How much do immigrants cost?

Anti-immigrant rhetoric talks about the costs of legal and illegal immigrants, but what does that really add up to?

By , Guest blogger

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    A member of the California Coalition for Immigration Reform (CCIR), a Huntington Beach, Calif.-based political advocacy group devoted to immigration reduction, wears this pin at a tea party rally supporting Arizona's illegal immigration law, held outside the Los Angeles City Hall on May 25.
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One of the comments on yesterday’s post points out that some immigrants are net burdens on the welfare state because they consume more services than they pay in taxes and might, if they get strong enough, procure even more transfers. I agree with Bryan Caplan that an international free market in labor services is an important component of a free market. The problems many libertarians and conservatives associate with immigration stem from poorly-defined private property rights rather than immigration as such.

This got me wondering about the cost of welfare for immigrants and how it compares to other components of government spending. After all, the claim that comes right after “they took our jobs” is “they’re going to take our welfare.” How much do immigrants cost?

According to the Center for Immigration Studies (via the Federation for American Immigration Reform), state government spending on welfare for immigrants is $11-$22 billion through programs like TANF. A report by the Center for Immigration Studies estimated that the Federal Government spend some $26.3 billion on services for illegal immigrants in 2002. These immigrants paid about $16 billion in taxes, leaving us with a net cost of about $10.4 billion (these are their numbers; I know $26.3-$16=$10.3, but there’s rounding error).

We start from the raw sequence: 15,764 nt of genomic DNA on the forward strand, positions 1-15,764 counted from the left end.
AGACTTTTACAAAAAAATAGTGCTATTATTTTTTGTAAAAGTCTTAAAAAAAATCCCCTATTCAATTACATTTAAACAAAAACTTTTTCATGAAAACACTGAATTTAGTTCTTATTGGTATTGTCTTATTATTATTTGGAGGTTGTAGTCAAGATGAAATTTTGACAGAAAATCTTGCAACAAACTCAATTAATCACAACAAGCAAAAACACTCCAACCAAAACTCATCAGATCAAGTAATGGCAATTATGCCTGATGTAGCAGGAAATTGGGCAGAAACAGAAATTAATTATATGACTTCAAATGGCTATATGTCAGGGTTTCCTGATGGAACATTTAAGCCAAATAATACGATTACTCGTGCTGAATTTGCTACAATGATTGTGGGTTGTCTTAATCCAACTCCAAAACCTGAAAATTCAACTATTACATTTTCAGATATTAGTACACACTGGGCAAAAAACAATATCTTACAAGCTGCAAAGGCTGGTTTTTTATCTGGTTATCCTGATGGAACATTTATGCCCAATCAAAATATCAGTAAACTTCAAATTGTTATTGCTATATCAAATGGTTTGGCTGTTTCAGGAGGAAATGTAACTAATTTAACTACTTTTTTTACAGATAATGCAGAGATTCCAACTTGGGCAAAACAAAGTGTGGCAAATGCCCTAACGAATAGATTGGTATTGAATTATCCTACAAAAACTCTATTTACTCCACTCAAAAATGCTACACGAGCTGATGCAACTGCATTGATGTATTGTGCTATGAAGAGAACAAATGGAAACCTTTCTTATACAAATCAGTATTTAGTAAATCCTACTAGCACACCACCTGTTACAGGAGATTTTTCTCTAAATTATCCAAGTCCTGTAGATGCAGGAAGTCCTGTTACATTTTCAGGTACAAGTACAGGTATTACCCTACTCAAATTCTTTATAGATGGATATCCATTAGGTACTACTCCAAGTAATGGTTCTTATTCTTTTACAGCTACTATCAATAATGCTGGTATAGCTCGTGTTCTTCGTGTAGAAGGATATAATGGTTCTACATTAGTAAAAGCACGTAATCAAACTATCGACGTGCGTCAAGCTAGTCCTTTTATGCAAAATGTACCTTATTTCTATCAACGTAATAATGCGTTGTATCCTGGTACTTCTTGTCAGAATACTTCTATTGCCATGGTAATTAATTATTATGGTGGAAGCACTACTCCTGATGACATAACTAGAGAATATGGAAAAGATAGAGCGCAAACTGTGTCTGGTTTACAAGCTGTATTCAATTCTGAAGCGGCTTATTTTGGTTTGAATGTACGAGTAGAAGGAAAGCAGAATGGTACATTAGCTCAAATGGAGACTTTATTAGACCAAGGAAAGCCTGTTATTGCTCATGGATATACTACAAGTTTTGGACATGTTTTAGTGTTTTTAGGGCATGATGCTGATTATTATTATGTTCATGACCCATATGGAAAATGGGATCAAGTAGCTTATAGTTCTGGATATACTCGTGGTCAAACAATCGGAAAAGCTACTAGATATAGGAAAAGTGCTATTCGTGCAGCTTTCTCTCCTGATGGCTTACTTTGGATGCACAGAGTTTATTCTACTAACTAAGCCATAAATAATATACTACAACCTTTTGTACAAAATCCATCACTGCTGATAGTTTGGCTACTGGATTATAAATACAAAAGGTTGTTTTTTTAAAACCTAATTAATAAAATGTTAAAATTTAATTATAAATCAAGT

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Let’s bias this number upward. We’ll take the high estimate of state spending ($22 billion) and assume that the $26.3 billion is all costs. Add them together and we get $48.3 billion. Let’s round it up to $50 billion and assume that there are no offsetting benefits. According to the website www.usgovernmentspending.com, state, local, and federal governments spent almost $5 trillion in 2007. Even if the money spent on welfare for immigrants had no offsetting benefits, it’s about 1% of government spending in 2007.

This is not meant to be precise: the numbers are from several different years, and the calculations are only to get a sense of the magnitude of government spending on immigrants relative to government spending on everything else. Even if you double this crude estimate of the amount being spent on immigrant welfare, you’re up to 2% of 2007 government spending. Compared to the elephants in the Federal budget (Social Security, Medicare, Defense), the money we’re spending on welfare for immigrants isn’t very much.

Does welfare for immigrants cost us money? Yes, but I think the evidence suggests that these costs are pretty small relative to the benefits from larger markets (here’s one example of evidence). Even if there are no offsetting benefits, by focusing so much attention on it we are kind of like a grocery shopper with debt trouble who loads up his shopping cart with hundreds of dollars worth of extravagant, frivolous, and unhealthy items and then argues for hours with his family over whether they should save $1 a week by purchasing store brand rather than name brand soft drinks. If the body politic were an actual body in need of medical attention, waste from defense and entitlement spending would be compound fractures in both legs while waste from welfare spending for immigrants might be a scraped elbow.

Update: Shikha Dalmia points me to her piece on taxes paid by and benefits paid to illegal immigrants.

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